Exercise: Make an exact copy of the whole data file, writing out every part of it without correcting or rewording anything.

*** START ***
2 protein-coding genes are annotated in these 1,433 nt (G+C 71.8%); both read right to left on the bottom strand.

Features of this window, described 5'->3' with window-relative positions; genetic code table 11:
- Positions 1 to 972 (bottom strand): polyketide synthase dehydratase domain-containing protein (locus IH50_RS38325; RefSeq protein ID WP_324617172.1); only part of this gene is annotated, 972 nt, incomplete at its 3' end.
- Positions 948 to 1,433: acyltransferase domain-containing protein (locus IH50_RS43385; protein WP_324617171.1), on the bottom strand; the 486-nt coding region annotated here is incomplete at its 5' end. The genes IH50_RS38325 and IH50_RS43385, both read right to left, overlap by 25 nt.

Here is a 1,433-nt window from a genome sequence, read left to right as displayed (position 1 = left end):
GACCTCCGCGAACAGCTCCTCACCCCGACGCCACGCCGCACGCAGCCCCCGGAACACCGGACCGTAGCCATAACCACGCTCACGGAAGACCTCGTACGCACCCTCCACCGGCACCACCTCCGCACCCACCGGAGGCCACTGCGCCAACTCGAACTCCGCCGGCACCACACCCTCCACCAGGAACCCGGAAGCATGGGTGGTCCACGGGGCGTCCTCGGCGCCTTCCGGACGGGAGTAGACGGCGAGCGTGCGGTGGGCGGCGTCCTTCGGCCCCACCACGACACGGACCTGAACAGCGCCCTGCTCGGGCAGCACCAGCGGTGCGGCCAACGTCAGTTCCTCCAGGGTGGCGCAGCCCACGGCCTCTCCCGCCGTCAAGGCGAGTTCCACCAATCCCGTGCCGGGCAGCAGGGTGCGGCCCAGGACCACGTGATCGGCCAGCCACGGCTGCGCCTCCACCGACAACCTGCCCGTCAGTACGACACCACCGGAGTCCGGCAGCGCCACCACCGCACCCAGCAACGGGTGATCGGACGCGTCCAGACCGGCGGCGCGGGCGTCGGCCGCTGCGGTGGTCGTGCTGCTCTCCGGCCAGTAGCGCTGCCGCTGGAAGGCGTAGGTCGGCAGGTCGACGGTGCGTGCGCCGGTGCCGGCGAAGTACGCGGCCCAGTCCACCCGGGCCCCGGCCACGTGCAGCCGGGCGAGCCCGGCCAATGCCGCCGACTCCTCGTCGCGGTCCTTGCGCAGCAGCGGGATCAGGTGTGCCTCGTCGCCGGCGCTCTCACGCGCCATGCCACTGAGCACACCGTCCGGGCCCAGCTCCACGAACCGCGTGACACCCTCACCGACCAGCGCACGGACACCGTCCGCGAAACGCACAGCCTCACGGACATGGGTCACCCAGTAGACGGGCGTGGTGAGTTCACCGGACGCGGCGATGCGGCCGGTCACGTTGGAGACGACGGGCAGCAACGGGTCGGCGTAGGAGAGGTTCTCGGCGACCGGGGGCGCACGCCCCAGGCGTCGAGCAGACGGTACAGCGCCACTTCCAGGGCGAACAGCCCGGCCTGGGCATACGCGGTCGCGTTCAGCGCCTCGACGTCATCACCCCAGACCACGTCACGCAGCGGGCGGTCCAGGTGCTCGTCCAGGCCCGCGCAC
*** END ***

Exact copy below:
2 protein-coding genes are annotated in these 1,433 nt (G+C 71.8%); both read right to left on the bottom strand.

Features of this window, described 5'->3' with window-relative positions; genetic code table 11:
- Positions 1 to 972 (bottom strand): polyketide synthase dehydratase domain-containing protein (locus IH50_RS38325; RefSeq protein ID WP_324617172.1); only part of this gene is annotated, 972 nt, incomplete at its 3' end.
- Positions 948 to 1,433: acyltransferase domain-containing protein (locus IH50_RS43385; protein WP_324617171.1), on the bottom strand; the 486-nt coding region annotated here is incomplete at its 5' end. The genes IH50_RS38325 and IH50_RS43385, both read right to left, overlap by 25 nt.

Here is a 1,433-nt window from a genome sequence, read left to right as displayed (position 1 = left end):
GACCTCCGCGAACAGCTCCTCACCCCGACGCCACGCCGCACGCAGCCCCCGGAACACCGGACCGTAGCCATAACCACGCTCACGGAAGACCTCGTACGCACCCTCCACCGGCACCACCTCCGCACCCACCGGAGGCCACTGCGCCAACTCGAACTCCGCCGGCACCACACCCTCCACCAGGAACCCGGAAGCATGGGTGGTCCACGGGGCGTCCTCGGCGCCTTCCGGACGGGAGTAGACGGCGAGCGTGCGGTGGGCGGCGTCCTTCGGCCCCACCACGACACGGACCTGAACAGCGCCCTGCTCGGGCAGCACCAGCGGTGCGGCCAACGTCAGTTCCTCCAGGGTGGCGCAGCCCACGGCCTCTCCCGCCGTCAAGGCGAGTTCCACCAATCCCGTGCCGGGCAGCAGGGTGCGGCCCAGGACCACGTGATCGGCCAGCCACGGCTGCGCCTCCACCGACAACCTGCCCGTCAGTACGACACCACCGGAGTCCGGCAGCGCCACCACCGCACCCAGCAACGGGTGATCGGACGCGTCCAGACCGGCGGCGCGGGCGTCGGCCGCTGCGGTGGTCGTGCTGCTCTCCGGCCAGTAGCGCTGCCGCTGGAAGGCGTAGGTCGGCAGGTCGACGGTGCGTGCGCCGGTGCCGGCGAAGTACGCGGCCCAGTCCACCCGGGCCCCGGCCACGTGCAGCCGGGCGAGCCCGGCCAATGCCGCCGACTCCTCGTCGCGGTCCTTGCGCAGCAGCGGGATCAGGTGTGCCTCGTCGCCGGCGCTCTCACGCGCCATGCCACTGAGCACACCGTCCGGGCCCAGCTCCACGAACCGCGTGACACCCTCACCGACCAGCGCACGGACACCGTCCGCGAAACGCACAGCCTCACGGACATGGGTCACCCAGTAGACGGGCGTGGTGAGTTCACCGGACGCGGCGATGCGGCCGGTCACGTTGGAGACGACGGGCAGCAACGGGTCGGCGTAGGAGAGGTTCTCGGCGACCGGGGGCGCACGCCCCAGGCGTCGAGCAGACGGTACAGCGCCACTTCCAGGGCGAACAGCCCGGCCTGGGCATACGCGGTCGCGTTCAGCGCCTCGACGTCATCACCCCAGACCACGTCACGCAGCGGGCGGTCCAGGTGCTCGTCCAGGCCCGCGCAC